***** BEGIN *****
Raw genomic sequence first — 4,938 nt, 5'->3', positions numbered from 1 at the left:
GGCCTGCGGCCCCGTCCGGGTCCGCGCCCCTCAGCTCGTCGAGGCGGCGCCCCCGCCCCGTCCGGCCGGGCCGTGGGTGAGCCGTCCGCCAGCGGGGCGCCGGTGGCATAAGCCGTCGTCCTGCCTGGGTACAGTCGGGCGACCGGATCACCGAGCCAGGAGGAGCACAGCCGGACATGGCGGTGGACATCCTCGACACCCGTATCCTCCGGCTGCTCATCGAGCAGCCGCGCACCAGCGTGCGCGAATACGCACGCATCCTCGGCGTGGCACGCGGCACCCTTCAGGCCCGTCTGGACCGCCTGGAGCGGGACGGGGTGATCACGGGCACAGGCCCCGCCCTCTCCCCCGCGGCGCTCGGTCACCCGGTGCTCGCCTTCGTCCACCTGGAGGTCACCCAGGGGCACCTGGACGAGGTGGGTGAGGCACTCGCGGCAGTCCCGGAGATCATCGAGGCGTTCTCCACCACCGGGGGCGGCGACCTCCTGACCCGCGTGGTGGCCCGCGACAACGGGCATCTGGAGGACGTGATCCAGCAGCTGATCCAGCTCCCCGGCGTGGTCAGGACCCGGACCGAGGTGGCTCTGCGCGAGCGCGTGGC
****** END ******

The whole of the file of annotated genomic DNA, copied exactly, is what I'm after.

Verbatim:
Raw genomic sequence first — 4,938 nt, 5'->3', positions numbered from 1 at the left:
GGCCTGCGGCCCCGTCCGGGTCCGCGCCCCTCAGCTCGTCGAGGCGGCGCCCCCGCCCCGTCCGGCCGGGCCGTGGGTGAGCCGTCCGCCAGCGGGGCGCCGGTGGCATAAGCCGTCGTCCTGCCTGGGTACAGTCGGGCGACCGGATCACCGAGCCAGGAGGAGCACAGCCGGACATGGCGGTGGACATCCTCGACACCCGTATCCTCCGGCTGCTCATCGAGCAGCCGCGCACCAGCGTGCGCGAATACGCACGCATCCTCGGCGTGGCACGCGGCACCCTTCAGGCCCGTCTGGACCGCCTGGAGCGGGACGGGGTGATCACGGGCACAGGCCCCGCCCTCTCCCCCGCGGCGCTCGGTCACCCGGTGCTCGCCTTCGTCCACCTGGAGGTCACCCAGGGGCACCTGGACGAGGTGGGTGAGGCACTCGCGGCAGTCCCGGAGATCATCGAGGCGTTCTCCACCACCGGGGGCGGCGACCTCCTGACCCGCGTGGTGGCCCGCGACAACGGGCATCTGGAGGACGTGATCCAGCAGCTGATCCAGCTCCCCGGCGTGGTCAGGACCCGGACCGAGGTGGCTCTGCGCGAGCGCGTGGC